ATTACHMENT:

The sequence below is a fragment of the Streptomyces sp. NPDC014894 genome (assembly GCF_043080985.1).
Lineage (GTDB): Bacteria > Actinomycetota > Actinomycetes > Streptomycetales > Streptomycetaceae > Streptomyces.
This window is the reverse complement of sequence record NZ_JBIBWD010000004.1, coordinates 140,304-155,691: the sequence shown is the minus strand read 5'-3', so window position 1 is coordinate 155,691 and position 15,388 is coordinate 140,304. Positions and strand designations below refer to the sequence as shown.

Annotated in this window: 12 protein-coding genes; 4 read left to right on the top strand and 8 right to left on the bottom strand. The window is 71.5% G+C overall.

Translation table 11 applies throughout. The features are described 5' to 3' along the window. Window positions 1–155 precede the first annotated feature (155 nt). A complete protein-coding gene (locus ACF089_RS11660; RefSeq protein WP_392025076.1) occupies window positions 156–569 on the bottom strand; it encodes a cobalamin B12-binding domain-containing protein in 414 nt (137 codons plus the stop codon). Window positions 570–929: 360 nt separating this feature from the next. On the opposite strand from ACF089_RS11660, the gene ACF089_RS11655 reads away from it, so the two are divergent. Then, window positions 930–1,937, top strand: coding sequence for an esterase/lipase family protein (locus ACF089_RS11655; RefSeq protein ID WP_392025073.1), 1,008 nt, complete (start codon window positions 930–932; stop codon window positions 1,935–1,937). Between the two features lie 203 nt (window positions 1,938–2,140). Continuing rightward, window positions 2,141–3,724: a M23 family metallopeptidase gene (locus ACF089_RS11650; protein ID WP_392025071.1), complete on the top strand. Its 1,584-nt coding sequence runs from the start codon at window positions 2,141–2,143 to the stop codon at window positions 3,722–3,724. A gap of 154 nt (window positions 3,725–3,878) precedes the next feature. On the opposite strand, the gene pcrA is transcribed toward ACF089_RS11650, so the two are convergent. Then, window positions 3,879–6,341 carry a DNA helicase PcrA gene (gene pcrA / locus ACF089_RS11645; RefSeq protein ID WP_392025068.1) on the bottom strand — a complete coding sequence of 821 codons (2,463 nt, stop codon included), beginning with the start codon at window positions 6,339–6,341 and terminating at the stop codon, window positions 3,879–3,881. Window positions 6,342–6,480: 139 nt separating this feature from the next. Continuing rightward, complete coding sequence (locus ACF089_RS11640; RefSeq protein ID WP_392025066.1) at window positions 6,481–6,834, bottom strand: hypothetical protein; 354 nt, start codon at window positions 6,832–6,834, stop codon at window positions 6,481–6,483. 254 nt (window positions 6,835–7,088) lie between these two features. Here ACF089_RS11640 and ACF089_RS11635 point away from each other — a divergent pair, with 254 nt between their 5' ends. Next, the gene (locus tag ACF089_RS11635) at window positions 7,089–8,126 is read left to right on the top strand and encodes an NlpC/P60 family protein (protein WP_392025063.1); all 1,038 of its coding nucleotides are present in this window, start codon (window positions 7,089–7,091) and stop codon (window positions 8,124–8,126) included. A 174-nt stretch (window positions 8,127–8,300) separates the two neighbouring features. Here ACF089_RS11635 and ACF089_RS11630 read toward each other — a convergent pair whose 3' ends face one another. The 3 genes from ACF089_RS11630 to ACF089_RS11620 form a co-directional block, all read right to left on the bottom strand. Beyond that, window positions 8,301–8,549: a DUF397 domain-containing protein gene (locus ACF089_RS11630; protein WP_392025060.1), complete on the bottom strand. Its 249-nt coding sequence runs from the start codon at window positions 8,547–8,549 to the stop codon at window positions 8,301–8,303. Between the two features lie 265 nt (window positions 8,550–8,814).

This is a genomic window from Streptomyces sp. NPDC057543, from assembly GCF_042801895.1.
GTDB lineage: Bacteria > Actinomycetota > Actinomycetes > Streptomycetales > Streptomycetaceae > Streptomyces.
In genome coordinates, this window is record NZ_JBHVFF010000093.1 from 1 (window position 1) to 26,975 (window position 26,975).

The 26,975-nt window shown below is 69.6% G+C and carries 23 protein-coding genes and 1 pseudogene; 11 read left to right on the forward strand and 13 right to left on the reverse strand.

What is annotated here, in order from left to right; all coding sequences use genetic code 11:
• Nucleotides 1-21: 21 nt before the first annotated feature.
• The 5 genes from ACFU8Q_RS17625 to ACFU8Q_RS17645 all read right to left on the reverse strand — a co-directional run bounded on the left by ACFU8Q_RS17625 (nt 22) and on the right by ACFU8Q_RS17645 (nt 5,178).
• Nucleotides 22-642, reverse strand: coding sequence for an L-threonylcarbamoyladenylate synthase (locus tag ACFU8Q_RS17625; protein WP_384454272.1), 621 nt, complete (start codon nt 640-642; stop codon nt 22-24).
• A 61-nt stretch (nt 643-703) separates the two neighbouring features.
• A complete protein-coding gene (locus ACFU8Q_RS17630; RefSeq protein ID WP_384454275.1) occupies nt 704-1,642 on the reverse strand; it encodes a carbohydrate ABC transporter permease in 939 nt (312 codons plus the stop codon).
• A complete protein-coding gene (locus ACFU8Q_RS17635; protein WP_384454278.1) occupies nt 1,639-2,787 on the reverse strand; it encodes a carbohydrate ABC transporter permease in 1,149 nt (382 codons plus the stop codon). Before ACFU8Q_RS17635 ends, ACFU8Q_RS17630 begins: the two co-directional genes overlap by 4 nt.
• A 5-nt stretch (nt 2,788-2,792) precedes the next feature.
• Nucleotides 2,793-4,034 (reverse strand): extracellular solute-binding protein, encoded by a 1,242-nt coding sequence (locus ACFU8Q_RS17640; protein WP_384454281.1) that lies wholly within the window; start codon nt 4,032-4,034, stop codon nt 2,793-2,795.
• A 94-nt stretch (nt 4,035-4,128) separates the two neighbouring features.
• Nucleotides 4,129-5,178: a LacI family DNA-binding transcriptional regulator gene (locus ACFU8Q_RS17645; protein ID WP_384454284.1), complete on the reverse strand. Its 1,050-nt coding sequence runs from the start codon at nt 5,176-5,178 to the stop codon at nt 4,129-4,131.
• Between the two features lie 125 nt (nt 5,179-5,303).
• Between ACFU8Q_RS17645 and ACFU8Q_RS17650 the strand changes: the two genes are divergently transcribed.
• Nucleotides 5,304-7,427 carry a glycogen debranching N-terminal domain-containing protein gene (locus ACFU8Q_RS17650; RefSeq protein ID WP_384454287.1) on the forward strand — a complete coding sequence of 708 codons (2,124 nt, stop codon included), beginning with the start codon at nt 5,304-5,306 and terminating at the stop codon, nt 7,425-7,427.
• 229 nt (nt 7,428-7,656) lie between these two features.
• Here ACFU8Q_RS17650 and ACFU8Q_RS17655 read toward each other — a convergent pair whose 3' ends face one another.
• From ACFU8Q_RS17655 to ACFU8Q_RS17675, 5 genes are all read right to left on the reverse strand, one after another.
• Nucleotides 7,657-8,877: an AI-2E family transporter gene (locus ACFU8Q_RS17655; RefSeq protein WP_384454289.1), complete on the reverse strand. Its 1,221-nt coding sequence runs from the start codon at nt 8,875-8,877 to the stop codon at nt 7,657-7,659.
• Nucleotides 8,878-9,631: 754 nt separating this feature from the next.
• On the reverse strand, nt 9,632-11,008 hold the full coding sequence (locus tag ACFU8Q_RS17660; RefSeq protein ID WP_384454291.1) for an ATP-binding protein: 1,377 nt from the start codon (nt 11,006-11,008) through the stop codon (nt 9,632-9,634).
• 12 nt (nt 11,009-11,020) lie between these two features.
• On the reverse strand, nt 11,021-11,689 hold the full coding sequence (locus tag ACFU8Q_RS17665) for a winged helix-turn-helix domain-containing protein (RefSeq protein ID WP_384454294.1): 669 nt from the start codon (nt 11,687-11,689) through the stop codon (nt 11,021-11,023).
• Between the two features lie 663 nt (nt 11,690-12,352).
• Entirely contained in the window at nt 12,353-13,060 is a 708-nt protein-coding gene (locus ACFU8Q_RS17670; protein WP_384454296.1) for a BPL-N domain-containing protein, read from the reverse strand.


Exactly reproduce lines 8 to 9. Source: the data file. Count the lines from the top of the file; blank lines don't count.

In genome coordinates, this window is record NZ_JBHVFF010000093.1 from 1 (window position 1) to 26,975 (window position 26,975).

The 26,975-nt window shown below is 69.6% G+C and carries 23 protein-coding genes and 1 pseudogene; 11 read left to right on the forward strand and 13 right to left on the reverse strand.